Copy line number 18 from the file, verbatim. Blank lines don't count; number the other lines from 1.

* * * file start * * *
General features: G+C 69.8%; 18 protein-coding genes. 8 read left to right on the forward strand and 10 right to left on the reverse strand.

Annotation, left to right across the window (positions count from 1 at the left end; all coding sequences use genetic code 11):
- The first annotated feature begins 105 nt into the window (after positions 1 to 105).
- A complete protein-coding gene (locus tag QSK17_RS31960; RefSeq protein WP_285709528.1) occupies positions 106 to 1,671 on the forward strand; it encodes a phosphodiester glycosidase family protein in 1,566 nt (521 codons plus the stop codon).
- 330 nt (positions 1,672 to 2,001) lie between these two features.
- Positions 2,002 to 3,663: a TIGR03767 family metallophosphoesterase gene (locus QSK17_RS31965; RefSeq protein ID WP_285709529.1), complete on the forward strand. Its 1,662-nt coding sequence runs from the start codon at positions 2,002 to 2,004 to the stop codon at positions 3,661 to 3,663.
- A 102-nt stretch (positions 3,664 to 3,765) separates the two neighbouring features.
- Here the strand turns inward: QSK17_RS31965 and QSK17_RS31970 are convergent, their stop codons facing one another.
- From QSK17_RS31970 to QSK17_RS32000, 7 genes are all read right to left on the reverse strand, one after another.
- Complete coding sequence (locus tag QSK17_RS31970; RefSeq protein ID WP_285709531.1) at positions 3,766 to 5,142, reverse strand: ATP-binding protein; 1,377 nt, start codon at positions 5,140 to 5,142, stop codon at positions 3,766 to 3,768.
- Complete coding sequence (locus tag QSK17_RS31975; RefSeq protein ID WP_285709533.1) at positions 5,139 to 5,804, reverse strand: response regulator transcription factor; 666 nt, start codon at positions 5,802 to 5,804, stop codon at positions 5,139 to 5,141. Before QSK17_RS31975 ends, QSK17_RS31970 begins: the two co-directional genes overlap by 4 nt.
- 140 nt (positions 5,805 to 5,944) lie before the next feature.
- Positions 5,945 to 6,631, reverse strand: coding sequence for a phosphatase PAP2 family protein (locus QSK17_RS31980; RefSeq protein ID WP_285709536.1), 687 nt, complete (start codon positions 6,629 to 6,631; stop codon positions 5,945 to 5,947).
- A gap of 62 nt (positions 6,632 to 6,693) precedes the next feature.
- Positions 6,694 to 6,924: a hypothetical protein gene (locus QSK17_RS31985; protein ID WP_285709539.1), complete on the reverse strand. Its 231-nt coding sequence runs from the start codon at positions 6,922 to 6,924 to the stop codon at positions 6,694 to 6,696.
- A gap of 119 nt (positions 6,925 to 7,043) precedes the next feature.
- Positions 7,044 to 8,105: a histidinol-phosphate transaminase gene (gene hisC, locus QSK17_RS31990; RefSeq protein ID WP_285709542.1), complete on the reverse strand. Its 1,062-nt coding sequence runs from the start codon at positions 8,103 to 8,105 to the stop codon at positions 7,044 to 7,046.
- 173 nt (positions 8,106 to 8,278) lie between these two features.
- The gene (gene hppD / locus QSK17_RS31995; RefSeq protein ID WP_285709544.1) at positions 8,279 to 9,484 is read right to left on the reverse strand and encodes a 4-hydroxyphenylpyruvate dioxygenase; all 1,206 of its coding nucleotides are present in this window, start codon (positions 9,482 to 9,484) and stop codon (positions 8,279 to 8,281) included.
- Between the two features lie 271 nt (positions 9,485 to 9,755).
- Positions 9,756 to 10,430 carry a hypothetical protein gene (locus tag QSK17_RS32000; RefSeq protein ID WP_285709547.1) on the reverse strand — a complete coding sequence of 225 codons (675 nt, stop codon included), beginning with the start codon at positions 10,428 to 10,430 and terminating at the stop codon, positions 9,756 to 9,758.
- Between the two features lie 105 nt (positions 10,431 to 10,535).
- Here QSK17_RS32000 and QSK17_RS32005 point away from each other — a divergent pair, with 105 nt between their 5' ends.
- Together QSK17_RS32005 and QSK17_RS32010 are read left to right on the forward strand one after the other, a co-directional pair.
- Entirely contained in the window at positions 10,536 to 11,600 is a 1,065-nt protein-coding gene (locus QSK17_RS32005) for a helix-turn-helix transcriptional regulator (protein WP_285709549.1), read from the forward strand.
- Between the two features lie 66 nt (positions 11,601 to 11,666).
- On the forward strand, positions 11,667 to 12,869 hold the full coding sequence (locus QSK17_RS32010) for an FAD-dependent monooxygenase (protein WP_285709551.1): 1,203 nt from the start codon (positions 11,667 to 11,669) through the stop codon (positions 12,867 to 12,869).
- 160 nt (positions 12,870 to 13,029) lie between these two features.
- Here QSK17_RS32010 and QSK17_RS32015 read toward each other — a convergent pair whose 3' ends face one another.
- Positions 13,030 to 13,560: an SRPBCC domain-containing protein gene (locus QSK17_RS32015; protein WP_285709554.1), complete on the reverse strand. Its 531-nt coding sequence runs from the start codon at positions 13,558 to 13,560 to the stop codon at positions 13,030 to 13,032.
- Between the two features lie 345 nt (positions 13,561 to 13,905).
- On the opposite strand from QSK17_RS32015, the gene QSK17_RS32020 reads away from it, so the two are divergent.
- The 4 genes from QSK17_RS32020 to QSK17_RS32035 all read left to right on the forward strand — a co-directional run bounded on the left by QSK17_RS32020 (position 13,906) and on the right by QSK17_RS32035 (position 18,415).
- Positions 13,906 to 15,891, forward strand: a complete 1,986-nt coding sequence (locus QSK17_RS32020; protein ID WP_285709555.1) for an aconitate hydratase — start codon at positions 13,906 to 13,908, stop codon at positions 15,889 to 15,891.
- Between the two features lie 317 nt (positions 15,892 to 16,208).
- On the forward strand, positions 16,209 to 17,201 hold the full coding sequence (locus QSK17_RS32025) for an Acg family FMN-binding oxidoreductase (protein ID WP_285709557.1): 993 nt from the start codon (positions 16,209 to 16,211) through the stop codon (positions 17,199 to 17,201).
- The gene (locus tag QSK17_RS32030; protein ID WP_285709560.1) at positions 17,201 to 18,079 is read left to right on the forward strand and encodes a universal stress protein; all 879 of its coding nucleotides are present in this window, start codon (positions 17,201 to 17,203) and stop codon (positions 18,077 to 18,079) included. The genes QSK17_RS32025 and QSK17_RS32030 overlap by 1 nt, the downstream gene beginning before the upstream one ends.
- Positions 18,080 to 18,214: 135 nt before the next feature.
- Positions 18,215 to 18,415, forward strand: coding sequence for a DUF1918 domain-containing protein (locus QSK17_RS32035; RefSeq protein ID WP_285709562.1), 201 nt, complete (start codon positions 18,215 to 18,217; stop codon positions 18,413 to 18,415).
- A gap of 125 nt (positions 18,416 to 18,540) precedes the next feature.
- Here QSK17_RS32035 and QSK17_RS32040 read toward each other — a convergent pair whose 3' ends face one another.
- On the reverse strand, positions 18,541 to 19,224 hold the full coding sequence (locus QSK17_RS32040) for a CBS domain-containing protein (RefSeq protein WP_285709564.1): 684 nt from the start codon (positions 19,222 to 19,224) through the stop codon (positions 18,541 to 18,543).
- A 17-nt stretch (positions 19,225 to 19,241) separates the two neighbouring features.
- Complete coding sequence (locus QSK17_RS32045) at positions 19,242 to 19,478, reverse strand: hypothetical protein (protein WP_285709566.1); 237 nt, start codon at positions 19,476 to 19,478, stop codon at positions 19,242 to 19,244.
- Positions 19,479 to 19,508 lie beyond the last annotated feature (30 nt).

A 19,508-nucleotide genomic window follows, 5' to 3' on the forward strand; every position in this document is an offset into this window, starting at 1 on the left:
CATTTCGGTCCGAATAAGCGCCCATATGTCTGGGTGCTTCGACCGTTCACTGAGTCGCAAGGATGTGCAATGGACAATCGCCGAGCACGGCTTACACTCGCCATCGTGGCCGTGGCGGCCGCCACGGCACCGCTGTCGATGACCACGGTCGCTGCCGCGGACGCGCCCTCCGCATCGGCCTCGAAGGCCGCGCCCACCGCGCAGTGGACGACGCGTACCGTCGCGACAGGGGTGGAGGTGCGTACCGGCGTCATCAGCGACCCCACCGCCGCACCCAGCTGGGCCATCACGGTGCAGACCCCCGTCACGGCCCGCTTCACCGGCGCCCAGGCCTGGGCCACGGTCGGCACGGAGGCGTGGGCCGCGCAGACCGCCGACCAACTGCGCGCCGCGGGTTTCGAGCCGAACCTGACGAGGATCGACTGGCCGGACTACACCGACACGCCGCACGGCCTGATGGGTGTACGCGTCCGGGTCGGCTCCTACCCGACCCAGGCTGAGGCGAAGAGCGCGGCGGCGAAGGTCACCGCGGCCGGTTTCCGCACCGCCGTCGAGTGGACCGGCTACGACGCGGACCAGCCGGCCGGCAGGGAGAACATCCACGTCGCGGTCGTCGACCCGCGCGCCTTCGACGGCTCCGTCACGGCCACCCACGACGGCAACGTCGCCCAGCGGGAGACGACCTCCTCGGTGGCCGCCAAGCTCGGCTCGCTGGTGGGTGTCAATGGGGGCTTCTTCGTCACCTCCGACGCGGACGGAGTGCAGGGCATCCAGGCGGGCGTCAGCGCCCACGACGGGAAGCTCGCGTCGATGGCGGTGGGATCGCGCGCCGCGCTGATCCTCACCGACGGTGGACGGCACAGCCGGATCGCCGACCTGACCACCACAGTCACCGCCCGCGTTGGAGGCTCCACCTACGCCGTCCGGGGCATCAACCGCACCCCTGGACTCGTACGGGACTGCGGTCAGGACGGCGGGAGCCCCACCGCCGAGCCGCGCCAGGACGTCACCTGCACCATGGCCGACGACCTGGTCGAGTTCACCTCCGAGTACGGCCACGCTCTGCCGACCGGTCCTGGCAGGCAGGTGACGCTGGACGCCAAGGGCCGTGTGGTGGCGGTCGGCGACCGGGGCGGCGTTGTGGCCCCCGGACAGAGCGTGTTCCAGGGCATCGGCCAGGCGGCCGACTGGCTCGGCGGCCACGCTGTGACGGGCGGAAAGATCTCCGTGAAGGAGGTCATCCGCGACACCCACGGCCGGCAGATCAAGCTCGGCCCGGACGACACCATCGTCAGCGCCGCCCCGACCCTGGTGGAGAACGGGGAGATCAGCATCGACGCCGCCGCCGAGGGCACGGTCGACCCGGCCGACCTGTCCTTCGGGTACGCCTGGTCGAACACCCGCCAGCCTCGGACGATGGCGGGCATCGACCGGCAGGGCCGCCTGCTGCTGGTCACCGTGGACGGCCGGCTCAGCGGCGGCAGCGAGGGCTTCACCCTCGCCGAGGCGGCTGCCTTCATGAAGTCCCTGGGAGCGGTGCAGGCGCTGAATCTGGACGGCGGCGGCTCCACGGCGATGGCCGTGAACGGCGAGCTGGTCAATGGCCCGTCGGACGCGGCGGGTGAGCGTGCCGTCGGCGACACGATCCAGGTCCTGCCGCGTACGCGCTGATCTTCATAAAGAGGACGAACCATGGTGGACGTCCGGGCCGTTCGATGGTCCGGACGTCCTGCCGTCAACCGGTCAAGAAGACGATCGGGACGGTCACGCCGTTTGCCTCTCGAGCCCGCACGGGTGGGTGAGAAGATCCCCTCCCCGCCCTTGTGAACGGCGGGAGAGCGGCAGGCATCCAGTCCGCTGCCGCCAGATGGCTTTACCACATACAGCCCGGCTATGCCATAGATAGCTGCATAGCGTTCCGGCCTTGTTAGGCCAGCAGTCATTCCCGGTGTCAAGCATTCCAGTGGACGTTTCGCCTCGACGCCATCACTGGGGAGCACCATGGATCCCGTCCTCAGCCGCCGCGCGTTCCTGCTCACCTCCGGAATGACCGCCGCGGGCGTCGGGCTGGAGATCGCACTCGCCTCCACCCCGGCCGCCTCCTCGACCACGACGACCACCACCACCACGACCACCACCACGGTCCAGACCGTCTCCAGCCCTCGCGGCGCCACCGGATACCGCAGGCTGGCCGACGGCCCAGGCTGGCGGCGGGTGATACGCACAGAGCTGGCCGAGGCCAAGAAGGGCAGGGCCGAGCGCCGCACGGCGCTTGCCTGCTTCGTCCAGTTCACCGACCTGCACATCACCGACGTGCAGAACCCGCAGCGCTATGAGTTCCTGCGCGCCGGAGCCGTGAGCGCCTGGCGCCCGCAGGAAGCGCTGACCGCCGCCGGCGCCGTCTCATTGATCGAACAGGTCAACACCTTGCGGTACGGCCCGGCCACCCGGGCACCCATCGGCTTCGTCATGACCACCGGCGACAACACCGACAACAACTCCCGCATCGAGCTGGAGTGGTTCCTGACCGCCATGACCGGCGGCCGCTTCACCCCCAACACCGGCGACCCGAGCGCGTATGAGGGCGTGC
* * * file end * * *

- 173 nt (positions 8,106 to 8,278) lie between these two features.